Original "Tell Me About It" columns will appear in Sunday Source while Carolyn is on maternity leave. The following are excerpts from spring 2003 live discussions on washingtonpost.com.
My 21-year-old daughter, Ellen, who's in college, has agreed to "help support" a younger woman ("Rachel," 18) who is trying to stop drinking. Apparently the support entails trying to keep temptation away from Rachel, standing up to other friends who try to tempt Rachel into drinking and calling Rachel's boyfriend if Rachel succumbs.
I told Ellen that Rachel needs -- badly -- to be responsible for her own behavior. I said that Rachel will never learn that responsibility if other people are always looking out for her. I said Ellen was signing on to be a surrogate mother to Rachel.
I felt strongly enough about it to deliver what amounted to a motherly sermon. Now Ellen is a little ticked at me. I know my daughter well enough to know that her caring side often leads her into this type of situation. I've seen her hurt before because she needs to care for people so much.
So -- am I being overly protective myself? I just think my daughter isn't seeing what I'm seeing.
-- Heart of Dixie
Howdy. How's your taste for irony?
I think Ellen needs to ask herself why she needs to play mother hen to feel good about herself. The dependence here goes both ways, and that's what concerns me. Especially since, if you don't mind my saying, she seems to have learned from the master.
Okay, you really are her mother hen, so you do have some license -- but still, she's 21! Step back and let her screw up, the way you want her to do with Rachel. You should always feel free to point out -- once -- a pattern she might not see, but otherwise, if she wants to invest all her energy into living other people's lives for them, then that's her prerogative.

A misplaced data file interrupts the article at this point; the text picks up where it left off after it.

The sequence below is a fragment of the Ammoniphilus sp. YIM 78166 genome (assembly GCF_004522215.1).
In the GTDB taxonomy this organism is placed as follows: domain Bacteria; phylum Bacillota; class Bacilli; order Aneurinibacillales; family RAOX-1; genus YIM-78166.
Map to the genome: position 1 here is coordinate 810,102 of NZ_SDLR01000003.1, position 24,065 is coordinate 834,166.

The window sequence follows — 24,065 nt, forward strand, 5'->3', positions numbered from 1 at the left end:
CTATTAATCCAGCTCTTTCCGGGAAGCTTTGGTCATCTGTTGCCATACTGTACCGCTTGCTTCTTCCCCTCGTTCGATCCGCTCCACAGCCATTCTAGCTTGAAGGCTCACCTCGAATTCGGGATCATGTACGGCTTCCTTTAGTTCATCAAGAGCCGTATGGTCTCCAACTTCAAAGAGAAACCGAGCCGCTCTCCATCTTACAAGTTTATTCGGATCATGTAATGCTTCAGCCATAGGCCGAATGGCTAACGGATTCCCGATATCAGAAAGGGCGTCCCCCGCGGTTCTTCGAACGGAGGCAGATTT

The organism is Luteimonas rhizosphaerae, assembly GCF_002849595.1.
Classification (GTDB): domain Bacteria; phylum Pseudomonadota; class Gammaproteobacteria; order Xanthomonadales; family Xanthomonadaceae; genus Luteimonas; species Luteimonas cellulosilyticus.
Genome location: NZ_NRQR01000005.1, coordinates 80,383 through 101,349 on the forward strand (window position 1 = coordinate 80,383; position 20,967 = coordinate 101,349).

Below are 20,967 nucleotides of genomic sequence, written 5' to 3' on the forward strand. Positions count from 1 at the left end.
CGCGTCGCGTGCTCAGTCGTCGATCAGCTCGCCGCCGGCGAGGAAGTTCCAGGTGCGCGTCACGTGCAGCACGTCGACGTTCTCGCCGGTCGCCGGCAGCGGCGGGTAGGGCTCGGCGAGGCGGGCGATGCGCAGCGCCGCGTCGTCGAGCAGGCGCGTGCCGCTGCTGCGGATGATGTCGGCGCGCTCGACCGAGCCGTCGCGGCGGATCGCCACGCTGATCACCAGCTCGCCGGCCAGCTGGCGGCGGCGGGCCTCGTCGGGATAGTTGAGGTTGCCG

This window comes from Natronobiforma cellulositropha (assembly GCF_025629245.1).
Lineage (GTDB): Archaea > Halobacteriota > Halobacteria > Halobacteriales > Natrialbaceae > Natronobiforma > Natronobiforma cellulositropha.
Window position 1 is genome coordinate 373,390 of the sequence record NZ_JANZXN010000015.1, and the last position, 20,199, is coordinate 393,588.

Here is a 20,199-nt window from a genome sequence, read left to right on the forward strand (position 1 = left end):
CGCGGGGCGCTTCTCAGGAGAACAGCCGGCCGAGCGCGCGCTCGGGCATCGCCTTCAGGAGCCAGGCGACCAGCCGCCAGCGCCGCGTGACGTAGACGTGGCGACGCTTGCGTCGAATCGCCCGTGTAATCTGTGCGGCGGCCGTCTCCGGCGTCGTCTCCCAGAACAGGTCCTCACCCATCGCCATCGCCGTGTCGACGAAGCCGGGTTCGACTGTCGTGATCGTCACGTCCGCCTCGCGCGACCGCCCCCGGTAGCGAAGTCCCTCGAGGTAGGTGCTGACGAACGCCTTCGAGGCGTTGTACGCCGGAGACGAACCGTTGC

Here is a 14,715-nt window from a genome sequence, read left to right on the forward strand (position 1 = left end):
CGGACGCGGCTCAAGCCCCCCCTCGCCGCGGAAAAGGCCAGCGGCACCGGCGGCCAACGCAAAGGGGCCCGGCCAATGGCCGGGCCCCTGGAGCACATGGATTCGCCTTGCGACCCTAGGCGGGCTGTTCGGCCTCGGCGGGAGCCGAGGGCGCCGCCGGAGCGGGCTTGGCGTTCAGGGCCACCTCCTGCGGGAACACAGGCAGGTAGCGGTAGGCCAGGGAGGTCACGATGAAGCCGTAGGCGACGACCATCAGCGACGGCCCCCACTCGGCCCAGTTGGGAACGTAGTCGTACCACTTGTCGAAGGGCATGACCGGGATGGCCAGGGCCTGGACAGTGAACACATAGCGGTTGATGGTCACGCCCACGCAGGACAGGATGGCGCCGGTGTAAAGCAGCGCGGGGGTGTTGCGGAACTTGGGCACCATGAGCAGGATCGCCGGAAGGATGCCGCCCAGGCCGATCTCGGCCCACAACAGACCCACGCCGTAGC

Been dating a great guy for about 21/2 months now. I'm 24, he's 25. The relationship has been pretty physical, but we aren't having sex. I actually have still got my "V card," mainly because I've never been in a relationship that has developed to that level. Haven't broached the topic yet in this relationship although it seems likely to come up in the near future if things continue on the path they are going. One friend suggests I hold back from telling him for as long as possible because it will freak him out and make him feel under pressure, possibly throwing the relationship off-kilter. On the other hand, I feel I should just tell him as soon as possible so he can get over any freaking out he needs to do sooner rather than later. Do you think it's dishonest to hold back from telling till later?
-- Anywhere, USA
Tell him when the moment feels right to tell him. If you're not sure when that is: When you feel like you're keeping something from him, then you've passed the moment. It's not about freaking him out or not, it's about being yourself and finding out whether you're someone he likes. Boo to your friend for not telling you that.
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